Before resuming its regular schedule, Ramapo played another exhibition game -this time against a tough Detroit Police Department team, who were scheduled to play the NYPD squad the following day. The game, arranged by Barrow’s younger brother (a member of the Detroit squad) went to Ramapo at 6-3.
The winning streak was now at seven. In the next three games opponents were outscored 46-3 and outshot 180-58 (Wagner 11-0, St. Francis 17-1 and 18-2). The average goals for the three games were 15.3-1.0 and shots on goal were 60.0-19.3.
The winning streak rose to ten. Of the ten games, the Roadrunners scored in double figures in the last five games of the streak, 68-6 (13.6-1.2). They outshot their opponents 310-87 (62.0-17.4). The streak seemed in jeopardy when Ramapo faced powerful Iona, but the Roadrunners defeated Iona College 5-1 for their only victory ever over the Gaels. Game twelve saw Ramapo easily defeat CCM 8-1, the team they defeated in the championship finals the year before. The explosive offense got back into gear in games thirteen and fourteen. They blew out Wagner 13-4 and shut out Fordham 11-0. The final victory of the streak was a hard-fought 6-5 battle against CCNY. The winning streak ended with a 3-3 tie against independent opponent Rutgers. The tie was the third of the season but kept the unbeaten streak alive at 24 (21-0-3).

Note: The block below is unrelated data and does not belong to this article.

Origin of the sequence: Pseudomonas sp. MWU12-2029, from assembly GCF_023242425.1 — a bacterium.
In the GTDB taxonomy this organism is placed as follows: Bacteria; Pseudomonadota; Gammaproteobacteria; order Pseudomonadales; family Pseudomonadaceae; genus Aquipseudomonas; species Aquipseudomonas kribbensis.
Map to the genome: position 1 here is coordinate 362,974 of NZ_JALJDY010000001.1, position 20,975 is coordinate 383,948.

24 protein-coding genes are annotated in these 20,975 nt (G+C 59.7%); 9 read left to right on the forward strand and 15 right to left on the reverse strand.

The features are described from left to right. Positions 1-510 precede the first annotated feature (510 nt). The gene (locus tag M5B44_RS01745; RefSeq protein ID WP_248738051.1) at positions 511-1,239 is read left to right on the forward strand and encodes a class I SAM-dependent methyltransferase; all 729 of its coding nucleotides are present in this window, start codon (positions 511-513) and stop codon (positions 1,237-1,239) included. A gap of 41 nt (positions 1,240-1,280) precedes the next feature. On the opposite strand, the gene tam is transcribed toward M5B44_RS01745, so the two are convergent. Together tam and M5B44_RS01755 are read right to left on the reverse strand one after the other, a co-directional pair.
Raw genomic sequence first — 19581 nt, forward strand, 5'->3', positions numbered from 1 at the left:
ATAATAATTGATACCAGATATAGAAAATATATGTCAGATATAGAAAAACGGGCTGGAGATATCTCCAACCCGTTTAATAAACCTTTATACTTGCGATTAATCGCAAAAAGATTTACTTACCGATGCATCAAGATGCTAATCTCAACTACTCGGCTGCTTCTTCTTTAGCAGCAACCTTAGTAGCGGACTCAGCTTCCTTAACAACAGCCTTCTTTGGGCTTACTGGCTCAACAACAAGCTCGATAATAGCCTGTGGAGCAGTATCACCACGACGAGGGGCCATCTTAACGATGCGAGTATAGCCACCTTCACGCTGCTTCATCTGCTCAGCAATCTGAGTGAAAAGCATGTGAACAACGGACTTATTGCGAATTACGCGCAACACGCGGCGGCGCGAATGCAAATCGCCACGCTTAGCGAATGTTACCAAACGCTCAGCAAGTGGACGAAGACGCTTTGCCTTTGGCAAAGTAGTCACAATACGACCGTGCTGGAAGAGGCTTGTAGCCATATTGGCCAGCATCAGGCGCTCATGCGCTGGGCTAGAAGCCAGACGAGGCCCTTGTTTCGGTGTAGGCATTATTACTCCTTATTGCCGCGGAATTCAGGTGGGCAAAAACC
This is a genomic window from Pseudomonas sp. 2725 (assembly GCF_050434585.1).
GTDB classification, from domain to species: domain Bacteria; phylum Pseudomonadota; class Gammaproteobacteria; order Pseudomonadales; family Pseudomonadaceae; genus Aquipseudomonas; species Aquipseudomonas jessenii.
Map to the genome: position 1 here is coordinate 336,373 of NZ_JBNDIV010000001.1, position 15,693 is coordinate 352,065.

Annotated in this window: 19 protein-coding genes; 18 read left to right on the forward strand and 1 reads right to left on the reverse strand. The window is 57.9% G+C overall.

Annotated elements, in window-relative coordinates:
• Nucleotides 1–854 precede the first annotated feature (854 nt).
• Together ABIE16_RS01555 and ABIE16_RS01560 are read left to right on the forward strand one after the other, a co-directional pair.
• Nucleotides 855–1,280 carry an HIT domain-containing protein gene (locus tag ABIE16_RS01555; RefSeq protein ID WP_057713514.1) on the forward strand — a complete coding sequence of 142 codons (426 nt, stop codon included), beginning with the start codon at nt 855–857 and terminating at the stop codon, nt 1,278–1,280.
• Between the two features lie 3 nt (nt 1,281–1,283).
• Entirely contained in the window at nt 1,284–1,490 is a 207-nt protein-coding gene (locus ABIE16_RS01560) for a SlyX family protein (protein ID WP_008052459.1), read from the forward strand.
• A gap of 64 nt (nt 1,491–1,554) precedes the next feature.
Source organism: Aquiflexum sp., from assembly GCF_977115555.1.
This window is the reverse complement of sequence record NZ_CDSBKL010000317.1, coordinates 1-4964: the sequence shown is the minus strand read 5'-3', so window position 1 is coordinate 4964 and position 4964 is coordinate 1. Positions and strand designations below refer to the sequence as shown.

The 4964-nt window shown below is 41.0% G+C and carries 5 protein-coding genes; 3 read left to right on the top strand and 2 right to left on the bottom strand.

The next opponent was Wagner. Rather than face the Roadrunners for a third time that season, the Sea Hawks forfeited the game. In the two previous meetings, Ramapo had dominated Wagner, 11-0 and 13-4. In the final two games of the regular season, Ramapo defeated FDU, 9-5 and independent opponent Quinnipiac College, 7-2. The Roadrunners ended the regular season 24-0-3. Their record in the Division II of the BSMHC was a perfect 17-0-0. They outscored their League opponents 155-33 (9.1-1.9). Their closest rival in the Division II was Wagner, who finished a distant second at 7-8-2. Division I winner Brooklyn College (11-1-5) finished just two points ahead of lona (10-2-5).